There’s a streak of vanity hidden away in most of us, I suppose, and writers are noted for possessing more than their fair share. The first thing I usually do on picking up Karting magazine is check to see if my own contribution has been published. My next port of call is almost always George Robinson’s Max column, even though I’m not particularly involved in the Rotax scene. Not only do I admire George’s style of writing, but he often manages to espouse views very similar to my own, so perhaps I’m not such an oddball after all. Last month, he sounded out a powerful warning that too much emphasis is being placed on top level events with insufficient attention given to the grass roots. Leisure karting ought to provide a rich source of potential members for clubs. In the past, however, we’ve tended to treat this huge resource as being irrelevant and, in some cases, have even regarded it as a threat to organised racing. Offhand, I can’t think of anyone who has left club racing specifically to go leisure karting, but there’s been a fair amount of traffic moving in the opposite direction. If this traffic is to be significantly increased, then we badly need a buffer class that can tempt leisure karters into club racing for relatively small increases in their budgets.
The preliminary costs encountered by anyone embarking upon such a course have always been an obstacle to progress. By the time you’ve bought an ARKS pack, gone through the test, had a medical and paid for your licence, your wallet could be almost £200 lighter even before race day comes around. I was heartened to read in Graham Smith’s ABkC report last month that the MSA has finally agreed to introduce a Clubman’s licence for 2007, dispensing with the ARKS test and medical. Before going overboard in our praise, however, perhaps we should be questioning why this move has taken so long, whilst also insisting that much more needs to be done. Imagine if the MSA had met with clubs, traders and other interested parties 12 months earlier to establish a genuine Intermediate class that could provide a stepping stone from leisure karting into full blown racing. Imagine, too, that no effort had been spared in promoting this category in newspapers, motorsport magazines and on television. Karting’s 50th anniversary presented the perfect opportunity to lift our profile and advertise the merits of such a class at no great cost. My argument with the MSA isn’t so much that they’ve let this opportunity go begging. The real crime is that they pretended to have all sorts of grandiose plans when, in reality, their cupboard has been totally bare.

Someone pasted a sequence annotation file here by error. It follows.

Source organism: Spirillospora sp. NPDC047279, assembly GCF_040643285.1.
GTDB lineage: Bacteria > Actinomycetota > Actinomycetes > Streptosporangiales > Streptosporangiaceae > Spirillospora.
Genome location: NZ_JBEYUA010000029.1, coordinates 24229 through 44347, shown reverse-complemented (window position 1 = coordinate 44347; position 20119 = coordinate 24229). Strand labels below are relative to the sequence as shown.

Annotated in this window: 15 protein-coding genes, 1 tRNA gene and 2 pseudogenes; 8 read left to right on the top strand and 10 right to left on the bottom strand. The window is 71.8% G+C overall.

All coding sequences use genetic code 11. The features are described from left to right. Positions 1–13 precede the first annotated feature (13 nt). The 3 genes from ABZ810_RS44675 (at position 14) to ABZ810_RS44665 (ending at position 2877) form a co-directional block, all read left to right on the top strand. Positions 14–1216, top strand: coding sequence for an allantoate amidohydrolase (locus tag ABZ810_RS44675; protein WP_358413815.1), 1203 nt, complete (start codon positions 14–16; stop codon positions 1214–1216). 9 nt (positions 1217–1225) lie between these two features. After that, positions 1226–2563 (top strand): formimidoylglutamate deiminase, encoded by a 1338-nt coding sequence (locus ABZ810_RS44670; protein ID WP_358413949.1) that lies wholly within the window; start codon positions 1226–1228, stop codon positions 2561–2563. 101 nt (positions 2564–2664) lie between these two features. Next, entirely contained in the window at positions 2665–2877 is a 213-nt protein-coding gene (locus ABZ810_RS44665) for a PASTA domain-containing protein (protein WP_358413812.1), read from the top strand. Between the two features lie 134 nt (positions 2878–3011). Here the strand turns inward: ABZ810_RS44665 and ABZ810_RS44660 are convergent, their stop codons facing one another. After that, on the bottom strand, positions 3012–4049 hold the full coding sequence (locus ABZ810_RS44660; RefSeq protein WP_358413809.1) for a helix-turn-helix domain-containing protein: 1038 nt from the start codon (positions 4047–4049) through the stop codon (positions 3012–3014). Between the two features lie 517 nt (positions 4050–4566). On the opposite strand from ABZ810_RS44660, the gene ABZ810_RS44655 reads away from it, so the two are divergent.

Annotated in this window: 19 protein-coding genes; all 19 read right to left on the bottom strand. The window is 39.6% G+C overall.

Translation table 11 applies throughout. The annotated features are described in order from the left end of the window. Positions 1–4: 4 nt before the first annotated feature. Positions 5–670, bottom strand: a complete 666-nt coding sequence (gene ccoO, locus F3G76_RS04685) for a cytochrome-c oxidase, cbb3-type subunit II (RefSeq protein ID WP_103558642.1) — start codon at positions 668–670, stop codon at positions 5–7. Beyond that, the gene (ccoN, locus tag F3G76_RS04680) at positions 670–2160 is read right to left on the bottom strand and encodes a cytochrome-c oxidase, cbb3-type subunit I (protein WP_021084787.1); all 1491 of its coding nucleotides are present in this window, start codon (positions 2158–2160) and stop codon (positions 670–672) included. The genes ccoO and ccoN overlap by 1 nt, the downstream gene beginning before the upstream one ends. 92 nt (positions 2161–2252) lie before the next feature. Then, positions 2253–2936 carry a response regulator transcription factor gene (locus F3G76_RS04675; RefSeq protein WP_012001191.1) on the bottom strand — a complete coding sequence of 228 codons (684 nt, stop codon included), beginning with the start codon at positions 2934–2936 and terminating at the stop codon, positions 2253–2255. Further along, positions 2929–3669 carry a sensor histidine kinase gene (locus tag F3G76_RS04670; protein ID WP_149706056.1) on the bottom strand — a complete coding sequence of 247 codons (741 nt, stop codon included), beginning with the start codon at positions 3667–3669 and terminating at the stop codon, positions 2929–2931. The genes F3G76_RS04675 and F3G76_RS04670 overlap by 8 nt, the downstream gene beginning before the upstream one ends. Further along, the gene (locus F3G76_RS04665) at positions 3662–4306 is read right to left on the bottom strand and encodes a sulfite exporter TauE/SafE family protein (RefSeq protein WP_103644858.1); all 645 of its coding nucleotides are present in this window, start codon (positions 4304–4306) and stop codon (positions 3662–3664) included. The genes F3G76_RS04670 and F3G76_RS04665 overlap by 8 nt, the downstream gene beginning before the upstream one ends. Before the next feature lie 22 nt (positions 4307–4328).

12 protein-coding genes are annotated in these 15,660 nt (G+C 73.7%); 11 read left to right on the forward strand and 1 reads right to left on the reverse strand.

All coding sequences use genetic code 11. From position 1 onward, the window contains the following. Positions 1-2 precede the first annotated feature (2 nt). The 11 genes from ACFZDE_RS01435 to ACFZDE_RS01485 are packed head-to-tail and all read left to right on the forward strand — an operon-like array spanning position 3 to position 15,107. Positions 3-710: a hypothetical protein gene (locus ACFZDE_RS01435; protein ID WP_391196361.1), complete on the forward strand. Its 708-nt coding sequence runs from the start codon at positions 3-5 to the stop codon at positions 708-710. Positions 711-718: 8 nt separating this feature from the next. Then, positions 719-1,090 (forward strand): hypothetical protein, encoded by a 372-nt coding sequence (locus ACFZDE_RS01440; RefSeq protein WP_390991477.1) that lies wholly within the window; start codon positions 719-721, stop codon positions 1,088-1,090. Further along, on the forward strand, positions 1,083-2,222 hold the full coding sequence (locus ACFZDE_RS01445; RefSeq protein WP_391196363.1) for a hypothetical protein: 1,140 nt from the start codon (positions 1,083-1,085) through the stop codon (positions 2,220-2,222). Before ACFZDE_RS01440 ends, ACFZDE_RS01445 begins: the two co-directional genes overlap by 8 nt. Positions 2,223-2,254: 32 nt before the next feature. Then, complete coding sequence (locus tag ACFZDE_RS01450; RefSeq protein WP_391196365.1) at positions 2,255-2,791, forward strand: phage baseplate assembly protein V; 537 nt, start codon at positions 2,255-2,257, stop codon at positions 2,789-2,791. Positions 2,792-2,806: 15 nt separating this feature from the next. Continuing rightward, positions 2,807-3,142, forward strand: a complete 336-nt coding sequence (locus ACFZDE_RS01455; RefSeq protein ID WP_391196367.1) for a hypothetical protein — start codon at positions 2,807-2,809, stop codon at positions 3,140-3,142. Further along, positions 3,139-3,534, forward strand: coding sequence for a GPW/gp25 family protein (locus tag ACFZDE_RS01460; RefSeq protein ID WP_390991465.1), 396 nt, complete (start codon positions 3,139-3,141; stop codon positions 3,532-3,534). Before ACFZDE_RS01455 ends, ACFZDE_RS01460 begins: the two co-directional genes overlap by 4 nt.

Expressing such criticism may leave me open to charges of being anti establishment. Just to redress the balance, I believe that having a nationally recognised regulatory body like the MSA has been largely beneficial. 47 years ago, when karting over here was still in its infancy, there was an attempt to launch a national organisation called the British Kart Association. Immediately, the RAC stepped in to take control so that this Association virtually died at birth. Had it survived, then the sport may well have benefited from an organisation that was totally focused on karting. However, we might also have suffered in the same way as America, where all sorts of rival bodies sprung up overnight, each with their own different sets of rules. In Britain, there was no chance of such diversity as the RAC ruled with an iron fist. Those found competing in an unofficial event automatically lost their licences and, although several half hearted attempts were made to set up rival organisations, these quickly petered out because no-one dared risk supporting them. The benefits of such stability were obvious. Ten years after inventing the sport, America actually had less licence holders than Britain. Not that we appreciated such austerity. Even as far back as 40 years ago I was still ranting and raving against our governing body. It’s just that, back then, I didn’t have the benefit of a column in Karting magazine to make my views known. I guess that believing you’ve got all the right answers is the worst form of vanity.